By New Times
By Derek Askey
By Mark Deming
By Serene Dominic
By Jason Keil
By Robrt L. Pela and Amy Silverman
By Jeff Moses
By Serene Dominic
Tucson-based musician/filmmaker/artist Marianne Dissard has a unique gift for marking connections among disparate places, mediums, and ideas. On the surface, the elements she uses appear to have only abstract links, but in her capable hands, they go together like peanut butter and jelly.
So it's not surprising that Dissard is known for her work in both music and film. Or that her music melds chanson (French music that's lyrically driven) with good ol' hayseed Americana in a sweet and graceful way.
Though the chanson/Americana combo doesn't seem to make sense at first, both are roots music idioms born from amateur musicians in their respective countries. Because Dissard sees herself as a product of both countries (she was born in France and moved to the western United States when she was 16) the melding of the two genres was an extension of own experiences. It comes naturally, she says.
"Most of what I do is unconscious. Or not as much unconscious as natural, organic," she says. "So it was only natural that chanson, which I grew up with, and whatever music I was imbibing in Tucson, would become my language, my vocabulary."
This new vocabulary that Dissard describes is articulated with French lyrics but a distinctly twangy rambling that is associated with the sound of the Arizona desert. This makes for an interesting challenge for listeners, since most Americans don't understand the words, and most French people don't have any kind of ingrained familiarity with the Americana aesthetic.
"Each country, each audience perceives and hears French music with its own set of preconceptions," she says. "To most, French is the language of romance, emotions, passion — something like that. There's an element of mystery to hearing songs in another language."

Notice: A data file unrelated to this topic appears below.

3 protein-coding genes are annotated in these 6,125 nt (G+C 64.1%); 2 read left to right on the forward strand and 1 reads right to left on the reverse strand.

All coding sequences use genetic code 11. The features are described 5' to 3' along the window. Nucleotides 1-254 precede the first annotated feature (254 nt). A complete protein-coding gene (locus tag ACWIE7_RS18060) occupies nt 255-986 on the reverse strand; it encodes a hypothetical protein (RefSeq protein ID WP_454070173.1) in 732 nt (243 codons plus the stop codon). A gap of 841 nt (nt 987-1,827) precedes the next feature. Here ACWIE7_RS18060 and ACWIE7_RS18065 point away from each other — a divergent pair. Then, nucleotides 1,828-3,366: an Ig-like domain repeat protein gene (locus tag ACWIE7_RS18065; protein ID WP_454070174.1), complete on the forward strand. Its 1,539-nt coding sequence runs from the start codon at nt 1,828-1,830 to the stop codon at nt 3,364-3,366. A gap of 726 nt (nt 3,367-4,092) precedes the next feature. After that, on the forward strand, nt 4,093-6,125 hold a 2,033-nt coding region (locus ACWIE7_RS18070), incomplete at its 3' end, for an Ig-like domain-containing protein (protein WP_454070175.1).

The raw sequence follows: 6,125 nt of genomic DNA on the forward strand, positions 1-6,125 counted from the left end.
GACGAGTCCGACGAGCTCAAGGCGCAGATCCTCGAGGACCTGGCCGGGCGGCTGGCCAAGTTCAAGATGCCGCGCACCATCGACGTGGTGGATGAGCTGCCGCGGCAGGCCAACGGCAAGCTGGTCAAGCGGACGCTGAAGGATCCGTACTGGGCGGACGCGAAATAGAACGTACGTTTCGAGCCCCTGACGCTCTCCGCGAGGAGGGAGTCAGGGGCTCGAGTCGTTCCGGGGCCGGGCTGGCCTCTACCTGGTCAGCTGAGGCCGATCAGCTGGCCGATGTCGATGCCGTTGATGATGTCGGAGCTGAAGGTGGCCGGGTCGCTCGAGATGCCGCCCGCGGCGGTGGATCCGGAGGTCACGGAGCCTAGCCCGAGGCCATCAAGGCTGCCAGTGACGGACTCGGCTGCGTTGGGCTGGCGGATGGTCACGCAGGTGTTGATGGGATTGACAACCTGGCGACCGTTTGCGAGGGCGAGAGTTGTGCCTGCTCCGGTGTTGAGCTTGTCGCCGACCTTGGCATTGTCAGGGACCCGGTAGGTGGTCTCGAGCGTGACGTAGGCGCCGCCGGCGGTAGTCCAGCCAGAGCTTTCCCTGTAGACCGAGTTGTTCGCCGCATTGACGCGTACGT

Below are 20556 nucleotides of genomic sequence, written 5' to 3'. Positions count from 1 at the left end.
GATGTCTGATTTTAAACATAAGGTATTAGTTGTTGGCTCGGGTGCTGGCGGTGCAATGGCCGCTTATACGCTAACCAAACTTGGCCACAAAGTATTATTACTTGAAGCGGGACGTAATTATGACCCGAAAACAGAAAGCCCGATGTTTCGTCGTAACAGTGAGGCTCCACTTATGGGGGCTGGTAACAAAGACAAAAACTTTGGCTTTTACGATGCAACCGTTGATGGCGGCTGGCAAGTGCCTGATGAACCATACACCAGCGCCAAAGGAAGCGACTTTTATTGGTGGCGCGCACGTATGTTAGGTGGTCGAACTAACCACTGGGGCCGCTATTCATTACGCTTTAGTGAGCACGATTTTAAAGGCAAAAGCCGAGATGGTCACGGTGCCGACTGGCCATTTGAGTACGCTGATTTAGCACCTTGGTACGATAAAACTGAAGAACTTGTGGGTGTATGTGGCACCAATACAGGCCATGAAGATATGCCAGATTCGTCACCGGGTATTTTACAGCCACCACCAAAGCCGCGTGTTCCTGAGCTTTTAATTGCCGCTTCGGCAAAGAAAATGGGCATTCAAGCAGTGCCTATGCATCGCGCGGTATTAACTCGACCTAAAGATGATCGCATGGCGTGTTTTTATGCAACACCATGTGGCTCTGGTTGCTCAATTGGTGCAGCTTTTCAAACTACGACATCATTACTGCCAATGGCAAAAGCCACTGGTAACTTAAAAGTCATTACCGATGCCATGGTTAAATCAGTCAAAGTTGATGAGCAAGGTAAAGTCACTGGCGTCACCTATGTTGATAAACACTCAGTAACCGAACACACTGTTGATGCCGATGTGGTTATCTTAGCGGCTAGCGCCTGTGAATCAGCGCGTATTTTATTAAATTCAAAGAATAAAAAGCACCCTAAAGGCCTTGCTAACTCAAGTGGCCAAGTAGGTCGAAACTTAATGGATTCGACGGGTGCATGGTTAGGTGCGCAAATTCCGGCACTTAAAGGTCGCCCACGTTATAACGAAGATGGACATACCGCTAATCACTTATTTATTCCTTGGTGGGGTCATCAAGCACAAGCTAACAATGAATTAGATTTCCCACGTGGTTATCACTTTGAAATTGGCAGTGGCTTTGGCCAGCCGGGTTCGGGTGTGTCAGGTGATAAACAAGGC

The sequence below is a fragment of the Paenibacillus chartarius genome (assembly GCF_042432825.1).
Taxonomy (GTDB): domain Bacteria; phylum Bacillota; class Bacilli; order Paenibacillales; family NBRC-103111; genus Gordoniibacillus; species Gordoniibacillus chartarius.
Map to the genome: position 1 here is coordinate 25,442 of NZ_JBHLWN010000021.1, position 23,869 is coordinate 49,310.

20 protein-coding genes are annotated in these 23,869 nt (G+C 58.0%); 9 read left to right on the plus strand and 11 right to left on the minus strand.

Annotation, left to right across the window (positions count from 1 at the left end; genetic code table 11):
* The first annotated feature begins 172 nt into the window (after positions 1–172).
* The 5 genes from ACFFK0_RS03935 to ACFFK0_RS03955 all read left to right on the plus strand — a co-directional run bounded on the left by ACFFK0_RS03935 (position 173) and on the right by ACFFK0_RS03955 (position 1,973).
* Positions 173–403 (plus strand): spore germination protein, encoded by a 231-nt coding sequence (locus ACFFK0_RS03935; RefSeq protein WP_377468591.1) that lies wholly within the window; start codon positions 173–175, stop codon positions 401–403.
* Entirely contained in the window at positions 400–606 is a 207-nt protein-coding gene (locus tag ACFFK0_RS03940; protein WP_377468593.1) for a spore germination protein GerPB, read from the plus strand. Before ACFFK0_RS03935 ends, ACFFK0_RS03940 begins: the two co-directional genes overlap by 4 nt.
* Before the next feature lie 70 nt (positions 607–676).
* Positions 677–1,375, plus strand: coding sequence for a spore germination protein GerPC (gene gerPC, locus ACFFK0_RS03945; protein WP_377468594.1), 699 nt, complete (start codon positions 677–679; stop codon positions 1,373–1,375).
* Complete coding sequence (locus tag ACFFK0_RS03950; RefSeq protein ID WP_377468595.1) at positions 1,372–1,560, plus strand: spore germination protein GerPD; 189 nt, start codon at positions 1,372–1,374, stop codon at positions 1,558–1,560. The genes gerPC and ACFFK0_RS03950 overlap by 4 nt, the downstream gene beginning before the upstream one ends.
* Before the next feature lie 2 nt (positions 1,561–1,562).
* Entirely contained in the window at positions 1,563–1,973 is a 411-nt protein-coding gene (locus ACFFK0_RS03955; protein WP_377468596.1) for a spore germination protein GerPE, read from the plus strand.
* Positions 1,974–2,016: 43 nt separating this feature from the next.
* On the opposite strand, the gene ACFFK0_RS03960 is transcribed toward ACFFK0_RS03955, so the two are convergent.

Her understanding of both locales and the people that inhabit them gives Dissard unique insight. She effortlessly seams together her old and new homes and describes a compelling sense of affection, care, and intense emotion toward Tucson.
"Tucson has been my home since 1994. The music scene attracted me there when I came to direct a documentary about local musical legend Howe Gelb [most notably of Giant Sand]. Then I stayed, and over the course of 10 years went from being a filmmaker, witness to the scene, to a lyricist, and finally a singer. Tucson is my home because I care about what happens in it and to it. I adore the musical connections I've been able to make there. I love the music that comes out of Tucson."
And it was this fondness that helped her conceive of the idea for her forthcoming release. L'Abandon, Dissard's third record, is set for release in January. Her film of the same title will première in the middle of October. The film is a take on Warhol's 1968 Lonesome Cowboys, though Dissard's is set in the Arizona desert.
Whether she's threading music and film, French and American, or Warhol and Tucson, Marianne Dissard's openness and unique perspective force the listener or viewer to throw out their preconceived notions about places, mediums and genres. The result is a set of pleasant surprises that challenges convention — in the most non-confrontational, sweetest pay possible.